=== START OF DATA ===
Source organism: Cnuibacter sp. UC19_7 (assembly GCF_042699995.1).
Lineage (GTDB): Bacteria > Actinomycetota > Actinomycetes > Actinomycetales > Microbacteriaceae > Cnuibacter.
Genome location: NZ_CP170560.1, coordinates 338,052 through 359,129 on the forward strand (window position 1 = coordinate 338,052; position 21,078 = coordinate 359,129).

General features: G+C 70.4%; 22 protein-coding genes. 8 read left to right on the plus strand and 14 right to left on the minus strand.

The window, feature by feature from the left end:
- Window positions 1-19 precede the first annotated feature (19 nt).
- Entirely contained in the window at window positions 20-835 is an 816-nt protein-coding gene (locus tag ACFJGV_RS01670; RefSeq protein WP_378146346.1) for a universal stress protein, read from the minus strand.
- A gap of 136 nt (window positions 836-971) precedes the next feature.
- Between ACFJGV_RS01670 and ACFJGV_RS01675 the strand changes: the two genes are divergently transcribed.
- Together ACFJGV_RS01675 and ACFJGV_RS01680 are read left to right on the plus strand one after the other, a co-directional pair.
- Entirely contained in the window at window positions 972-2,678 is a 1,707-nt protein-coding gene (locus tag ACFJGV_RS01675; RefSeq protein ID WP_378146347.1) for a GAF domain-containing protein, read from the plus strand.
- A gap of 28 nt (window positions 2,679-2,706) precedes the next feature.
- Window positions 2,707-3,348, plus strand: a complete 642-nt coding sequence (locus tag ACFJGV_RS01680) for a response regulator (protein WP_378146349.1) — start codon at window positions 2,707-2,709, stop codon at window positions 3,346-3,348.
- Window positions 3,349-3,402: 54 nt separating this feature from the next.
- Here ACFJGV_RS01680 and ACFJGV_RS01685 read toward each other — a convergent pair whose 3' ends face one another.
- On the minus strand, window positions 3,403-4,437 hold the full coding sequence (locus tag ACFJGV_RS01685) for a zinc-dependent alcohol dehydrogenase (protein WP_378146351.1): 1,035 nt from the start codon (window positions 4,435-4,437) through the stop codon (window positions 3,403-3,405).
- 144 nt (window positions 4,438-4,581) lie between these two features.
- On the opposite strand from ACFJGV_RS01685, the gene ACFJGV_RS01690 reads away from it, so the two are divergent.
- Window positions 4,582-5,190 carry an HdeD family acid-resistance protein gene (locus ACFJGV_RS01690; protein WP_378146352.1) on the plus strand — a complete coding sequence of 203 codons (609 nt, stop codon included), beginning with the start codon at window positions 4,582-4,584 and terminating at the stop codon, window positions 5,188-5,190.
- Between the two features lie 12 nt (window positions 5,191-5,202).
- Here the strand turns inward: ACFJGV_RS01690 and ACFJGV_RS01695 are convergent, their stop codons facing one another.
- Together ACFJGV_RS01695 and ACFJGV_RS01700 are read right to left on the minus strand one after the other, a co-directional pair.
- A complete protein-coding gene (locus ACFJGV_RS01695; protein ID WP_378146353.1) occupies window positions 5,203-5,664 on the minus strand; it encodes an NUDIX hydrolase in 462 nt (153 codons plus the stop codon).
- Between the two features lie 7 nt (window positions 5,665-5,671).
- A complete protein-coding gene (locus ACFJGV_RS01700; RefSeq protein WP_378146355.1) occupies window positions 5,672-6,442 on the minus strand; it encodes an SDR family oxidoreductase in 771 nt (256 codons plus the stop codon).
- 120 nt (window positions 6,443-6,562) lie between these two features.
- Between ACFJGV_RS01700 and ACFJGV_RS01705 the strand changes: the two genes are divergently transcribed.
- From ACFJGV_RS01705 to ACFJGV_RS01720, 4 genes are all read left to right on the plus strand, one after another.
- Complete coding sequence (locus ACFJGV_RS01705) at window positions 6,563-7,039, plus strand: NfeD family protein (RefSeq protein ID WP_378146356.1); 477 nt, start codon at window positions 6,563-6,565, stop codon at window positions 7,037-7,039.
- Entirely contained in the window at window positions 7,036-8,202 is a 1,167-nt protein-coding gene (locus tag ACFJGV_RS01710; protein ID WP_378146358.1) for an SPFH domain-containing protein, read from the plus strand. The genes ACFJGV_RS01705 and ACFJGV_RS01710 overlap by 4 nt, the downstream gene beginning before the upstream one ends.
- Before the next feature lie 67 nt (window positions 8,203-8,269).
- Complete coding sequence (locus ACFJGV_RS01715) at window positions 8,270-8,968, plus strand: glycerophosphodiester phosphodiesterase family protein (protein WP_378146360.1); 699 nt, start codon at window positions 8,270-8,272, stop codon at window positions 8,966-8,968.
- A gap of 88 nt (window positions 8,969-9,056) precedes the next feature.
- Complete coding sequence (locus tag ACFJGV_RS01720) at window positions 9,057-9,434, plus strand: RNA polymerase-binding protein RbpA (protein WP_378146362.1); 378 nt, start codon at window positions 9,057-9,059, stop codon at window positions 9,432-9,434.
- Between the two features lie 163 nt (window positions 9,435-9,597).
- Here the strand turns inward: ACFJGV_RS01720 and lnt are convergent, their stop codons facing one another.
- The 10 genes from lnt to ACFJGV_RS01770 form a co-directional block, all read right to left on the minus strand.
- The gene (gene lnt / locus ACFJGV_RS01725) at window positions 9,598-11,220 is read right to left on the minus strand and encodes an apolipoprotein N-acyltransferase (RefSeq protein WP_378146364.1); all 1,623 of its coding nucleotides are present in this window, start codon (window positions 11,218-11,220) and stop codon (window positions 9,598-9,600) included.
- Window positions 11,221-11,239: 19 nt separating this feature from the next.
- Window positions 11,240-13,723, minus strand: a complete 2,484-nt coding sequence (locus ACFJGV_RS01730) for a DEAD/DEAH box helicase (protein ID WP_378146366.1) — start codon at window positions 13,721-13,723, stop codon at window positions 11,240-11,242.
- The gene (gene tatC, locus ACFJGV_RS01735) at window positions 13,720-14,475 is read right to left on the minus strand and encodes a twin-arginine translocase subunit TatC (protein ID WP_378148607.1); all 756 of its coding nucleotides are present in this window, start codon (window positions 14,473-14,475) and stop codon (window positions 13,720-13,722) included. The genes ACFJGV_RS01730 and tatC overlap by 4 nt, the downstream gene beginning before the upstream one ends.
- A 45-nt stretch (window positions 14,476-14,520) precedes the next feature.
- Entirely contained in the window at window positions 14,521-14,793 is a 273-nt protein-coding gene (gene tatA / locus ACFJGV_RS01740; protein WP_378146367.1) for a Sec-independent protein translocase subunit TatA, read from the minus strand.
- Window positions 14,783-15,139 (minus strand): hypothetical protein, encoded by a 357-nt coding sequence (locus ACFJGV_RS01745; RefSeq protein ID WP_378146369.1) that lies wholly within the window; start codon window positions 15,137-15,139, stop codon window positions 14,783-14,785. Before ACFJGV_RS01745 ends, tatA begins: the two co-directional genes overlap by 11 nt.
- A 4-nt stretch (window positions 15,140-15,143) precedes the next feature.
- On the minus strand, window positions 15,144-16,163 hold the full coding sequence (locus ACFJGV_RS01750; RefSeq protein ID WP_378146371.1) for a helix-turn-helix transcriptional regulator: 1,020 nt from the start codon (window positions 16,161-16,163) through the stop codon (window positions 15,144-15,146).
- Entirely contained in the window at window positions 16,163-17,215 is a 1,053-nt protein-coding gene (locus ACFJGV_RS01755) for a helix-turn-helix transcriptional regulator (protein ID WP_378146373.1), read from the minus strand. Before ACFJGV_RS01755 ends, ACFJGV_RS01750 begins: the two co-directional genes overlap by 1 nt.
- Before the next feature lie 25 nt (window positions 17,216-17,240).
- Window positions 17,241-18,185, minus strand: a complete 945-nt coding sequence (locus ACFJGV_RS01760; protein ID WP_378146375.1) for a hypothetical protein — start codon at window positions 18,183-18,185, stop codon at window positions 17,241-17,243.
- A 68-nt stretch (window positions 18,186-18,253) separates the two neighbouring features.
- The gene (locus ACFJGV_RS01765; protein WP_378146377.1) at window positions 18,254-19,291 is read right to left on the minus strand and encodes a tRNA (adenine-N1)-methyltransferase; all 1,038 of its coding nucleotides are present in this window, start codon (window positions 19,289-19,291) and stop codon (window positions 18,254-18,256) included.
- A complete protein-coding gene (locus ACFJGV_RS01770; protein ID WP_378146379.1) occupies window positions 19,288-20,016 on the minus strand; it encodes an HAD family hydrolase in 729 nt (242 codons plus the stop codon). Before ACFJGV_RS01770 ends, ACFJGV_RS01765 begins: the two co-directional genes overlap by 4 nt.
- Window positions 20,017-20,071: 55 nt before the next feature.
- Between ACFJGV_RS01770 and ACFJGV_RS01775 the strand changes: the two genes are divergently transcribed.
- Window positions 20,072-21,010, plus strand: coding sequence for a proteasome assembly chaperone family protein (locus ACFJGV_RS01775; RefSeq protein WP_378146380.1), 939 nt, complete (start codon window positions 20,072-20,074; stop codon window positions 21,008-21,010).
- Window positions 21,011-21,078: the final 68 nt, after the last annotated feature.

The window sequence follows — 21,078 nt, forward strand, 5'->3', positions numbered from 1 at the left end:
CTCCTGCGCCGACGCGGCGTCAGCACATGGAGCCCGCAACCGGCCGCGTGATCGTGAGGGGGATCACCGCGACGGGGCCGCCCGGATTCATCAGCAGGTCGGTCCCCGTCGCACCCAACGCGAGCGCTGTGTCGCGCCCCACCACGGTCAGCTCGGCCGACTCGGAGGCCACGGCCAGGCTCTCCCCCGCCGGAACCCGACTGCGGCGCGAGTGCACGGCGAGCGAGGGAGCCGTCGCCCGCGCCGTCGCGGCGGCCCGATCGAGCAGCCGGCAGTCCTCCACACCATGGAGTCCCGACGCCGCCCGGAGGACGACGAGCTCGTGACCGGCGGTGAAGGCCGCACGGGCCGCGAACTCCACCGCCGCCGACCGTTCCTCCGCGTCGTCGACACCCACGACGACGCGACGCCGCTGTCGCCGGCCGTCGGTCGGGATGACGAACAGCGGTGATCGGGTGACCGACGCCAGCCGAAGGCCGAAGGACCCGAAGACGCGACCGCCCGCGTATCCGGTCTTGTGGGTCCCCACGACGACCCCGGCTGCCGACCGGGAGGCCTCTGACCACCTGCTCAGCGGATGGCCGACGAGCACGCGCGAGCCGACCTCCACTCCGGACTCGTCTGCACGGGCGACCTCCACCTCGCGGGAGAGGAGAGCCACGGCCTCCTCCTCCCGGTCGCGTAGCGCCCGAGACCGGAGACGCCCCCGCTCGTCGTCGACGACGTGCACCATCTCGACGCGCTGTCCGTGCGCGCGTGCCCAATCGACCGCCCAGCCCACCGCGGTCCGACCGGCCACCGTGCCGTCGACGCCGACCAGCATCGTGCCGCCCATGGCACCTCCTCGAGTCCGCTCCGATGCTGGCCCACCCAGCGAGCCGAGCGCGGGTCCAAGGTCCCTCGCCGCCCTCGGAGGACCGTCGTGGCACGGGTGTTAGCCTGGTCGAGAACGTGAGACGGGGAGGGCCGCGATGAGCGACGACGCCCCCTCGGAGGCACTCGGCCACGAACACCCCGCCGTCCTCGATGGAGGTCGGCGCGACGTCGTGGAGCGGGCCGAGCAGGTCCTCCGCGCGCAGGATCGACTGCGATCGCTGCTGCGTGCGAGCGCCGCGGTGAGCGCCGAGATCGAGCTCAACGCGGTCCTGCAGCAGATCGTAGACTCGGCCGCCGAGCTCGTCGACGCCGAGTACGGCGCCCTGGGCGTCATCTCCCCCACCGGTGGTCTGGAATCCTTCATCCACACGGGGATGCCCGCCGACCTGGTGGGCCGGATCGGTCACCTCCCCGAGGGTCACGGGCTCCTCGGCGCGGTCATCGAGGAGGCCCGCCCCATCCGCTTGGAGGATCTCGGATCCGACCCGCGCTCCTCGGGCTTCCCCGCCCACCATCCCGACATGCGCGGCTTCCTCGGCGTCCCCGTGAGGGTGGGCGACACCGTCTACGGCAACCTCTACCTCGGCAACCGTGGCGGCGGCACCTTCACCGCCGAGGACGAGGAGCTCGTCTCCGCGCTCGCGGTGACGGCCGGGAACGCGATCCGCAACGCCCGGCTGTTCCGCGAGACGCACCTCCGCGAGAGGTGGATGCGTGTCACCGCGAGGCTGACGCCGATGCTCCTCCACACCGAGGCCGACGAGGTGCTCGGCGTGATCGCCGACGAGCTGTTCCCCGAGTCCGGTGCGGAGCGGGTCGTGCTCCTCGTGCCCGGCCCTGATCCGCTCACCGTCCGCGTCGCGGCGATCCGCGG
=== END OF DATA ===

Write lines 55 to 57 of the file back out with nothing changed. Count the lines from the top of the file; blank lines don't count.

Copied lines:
- Window positions 20,072-21,010, plus strand: coding sequence for a proteasome assembly chaperone family protein (locus ACFJGV_RS01775; RefSeq protein WP_378146380.1), 939 nt, complete (start codon window positions 20,072-20,074; stop codon window positions 21,008-21,010).
- Window positions 21,011-21,078: the final 68 nt, after the last annotated feature.

The window sequence follows — 21,078 nt, forward strand, 5'->3', positions numbered from 1 at the left end: